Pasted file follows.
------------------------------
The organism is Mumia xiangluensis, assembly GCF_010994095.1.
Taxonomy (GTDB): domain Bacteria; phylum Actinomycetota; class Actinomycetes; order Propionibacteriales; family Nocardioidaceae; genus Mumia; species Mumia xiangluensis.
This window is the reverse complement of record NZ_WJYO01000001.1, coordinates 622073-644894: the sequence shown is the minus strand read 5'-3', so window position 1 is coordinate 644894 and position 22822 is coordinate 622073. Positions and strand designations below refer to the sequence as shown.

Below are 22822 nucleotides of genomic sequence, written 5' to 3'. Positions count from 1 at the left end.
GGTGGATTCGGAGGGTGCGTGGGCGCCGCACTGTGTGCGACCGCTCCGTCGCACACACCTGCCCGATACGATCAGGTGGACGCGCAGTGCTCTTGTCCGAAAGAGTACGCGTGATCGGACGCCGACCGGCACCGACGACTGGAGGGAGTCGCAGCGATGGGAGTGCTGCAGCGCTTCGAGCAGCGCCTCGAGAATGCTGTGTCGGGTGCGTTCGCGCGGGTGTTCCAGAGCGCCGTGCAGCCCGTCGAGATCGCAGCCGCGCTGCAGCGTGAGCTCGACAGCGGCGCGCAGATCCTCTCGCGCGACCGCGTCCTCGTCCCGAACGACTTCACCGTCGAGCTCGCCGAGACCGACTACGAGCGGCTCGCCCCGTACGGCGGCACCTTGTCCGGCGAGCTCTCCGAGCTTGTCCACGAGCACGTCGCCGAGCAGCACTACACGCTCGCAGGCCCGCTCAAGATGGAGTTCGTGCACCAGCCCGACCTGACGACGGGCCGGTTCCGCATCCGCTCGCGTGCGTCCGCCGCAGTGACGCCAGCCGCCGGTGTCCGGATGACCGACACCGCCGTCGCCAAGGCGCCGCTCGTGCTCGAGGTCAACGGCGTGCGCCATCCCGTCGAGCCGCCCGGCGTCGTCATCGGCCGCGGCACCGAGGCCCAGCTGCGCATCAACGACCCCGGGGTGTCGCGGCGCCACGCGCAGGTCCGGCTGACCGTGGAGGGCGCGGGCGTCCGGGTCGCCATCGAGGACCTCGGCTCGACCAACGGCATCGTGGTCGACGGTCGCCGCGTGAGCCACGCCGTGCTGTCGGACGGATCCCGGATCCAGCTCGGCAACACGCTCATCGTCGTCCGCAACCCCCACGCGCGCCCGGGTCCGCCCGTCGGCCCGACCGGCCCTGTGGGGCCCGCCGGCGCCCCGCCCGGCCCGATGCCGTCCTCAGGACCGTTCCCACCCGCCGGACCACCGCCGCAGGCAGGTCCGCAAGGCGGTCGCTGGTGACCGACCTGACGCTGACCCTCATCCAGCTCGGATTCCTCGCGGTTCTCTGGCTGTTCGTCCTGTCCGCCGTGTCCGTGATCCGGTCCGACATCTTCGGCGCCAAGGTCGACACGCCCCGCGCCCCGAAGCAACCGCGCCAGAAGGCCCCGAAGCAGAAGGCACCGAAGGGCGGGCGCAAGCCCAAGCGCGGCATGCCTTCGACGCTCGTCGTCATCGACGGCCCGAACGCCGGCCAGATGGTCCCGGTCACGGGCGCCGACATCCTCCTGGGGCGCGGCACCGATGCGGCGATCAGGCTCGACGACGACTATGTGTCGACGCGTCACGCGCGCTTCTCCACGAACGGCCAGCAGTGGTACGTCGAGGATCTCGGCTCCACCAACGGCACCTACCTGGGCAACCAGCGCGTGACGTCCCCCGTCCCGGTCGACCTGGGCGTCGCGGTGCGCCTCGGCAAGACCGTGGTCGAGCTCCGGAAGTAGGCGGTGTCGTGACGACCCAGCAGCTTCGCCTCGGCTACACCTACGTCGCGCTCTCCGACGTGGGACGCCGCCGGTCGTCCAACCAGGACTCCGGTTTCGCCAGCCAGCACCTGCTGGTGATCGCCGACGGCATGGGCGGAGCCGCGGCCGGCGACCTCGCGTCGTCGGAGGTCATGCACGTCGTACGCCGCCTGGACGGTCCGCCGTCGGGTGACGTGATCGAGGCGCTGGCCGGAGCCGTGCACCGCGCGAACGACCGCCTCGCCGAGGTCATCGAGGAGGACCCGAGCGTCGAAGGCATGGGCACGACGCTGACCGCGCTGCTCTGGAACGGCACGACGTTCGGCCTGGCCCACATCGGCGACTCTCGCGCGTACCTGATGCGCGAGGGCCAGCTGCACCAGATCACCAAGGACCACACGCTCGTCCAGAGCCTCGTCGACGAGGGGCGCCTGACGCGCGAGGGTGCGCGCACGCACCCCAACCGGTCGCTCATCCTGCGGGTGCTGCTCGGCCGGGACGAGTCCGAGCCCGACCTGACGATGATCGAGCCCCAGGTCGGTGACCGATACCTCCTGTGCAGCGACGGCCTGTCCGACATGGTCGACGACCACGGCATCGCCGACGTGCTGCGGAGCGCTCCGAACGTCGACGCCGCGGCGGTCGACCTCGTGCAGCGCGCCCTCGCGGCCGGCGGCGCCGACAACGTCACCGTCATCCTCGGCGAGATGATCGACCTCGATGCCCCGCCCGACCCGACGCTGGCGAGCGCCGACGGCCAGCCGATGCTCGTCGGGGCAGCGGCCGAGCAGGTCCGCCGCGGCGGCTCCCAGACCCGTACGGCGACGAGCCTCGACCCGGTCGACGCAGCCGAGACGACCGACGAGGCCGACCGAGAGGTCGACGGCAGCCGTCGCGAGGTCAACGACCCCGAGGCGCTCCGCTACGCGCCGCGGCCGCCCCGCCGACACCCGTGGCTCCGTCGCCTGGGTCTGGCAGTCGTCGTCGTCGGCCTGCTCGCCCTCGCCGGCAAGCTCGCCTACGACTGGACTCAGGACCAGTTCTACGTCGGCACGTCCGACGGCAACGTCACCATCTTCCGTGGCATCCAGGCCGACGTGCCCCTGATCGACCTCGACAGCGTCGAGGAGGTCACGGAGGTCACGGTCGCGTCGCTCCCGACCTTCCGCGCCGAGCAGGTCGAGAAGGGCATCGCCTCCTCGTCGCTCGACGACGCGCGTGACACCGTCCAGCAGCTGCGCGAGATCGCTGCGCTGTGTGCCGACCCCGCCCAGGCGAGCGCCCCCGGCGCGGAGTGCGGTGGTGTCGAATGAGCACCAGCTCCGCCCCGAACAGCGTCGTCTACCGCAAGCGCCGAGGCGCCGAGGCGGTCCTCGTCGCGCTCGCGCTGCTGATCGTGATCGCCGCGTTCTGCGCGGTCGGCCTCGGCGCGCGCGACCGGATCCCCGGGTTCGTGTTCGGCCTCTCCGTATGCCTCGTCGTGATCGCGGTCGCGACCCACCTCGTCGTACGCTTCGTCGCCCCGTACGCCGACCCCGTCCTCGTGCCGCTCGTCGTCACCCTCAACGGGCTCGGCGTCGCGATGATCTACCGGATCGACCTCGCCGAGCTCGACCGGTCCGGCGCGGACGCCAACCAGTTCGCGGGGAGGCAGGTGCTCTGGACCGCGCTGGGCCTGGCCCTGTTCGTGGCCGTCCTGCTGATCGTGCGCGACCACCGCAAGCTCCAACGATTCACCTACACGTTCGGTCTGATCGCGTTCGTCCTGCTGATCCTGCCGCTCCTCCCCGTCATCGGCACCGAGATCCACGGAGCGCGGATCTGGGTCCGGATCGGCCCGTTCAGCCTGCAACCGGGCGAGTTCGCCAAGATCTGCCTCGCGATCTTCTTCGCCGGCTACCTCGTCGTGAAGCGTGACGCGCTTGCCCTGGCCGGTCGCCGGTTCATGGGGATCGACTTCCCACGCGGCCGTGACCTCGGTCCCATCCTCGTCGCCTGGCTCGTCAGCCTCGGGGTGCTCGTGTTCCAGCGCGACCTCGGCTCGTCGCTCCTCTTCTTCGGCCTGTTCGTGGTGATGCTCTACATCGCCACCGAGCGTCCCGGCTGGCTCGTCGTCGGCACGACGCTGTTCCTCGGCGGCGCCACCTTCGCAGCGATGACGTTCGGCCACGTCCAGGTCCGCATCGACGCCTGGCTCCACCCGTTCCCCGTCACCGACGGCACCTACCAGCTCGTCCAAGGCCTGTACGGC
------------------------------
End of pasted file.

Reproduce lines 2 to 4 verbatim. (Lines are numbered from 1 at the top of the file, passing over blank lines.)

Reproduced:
Taxonomy (GTDB): domain Bacteria; phylum Actinomycetota; class Actinomycetes; order Propionibacteriales; family Nocardioidaceae; genus Mumia; species Mumia xiangluensis.
This window is the reverse complement of record NZ_WJYO01000001.1, coordinates 622073-644894: the sequence shown is the minus strand read 5'-3', so window position 1 is coordinate 644894 and position 22822 is coordinate 622073. Positions and strand designations below refer to the sequence as shown.

Below are 22822 nucleotides of genomic sequence, written 5' to 3'. Positions count from 1 at the left end.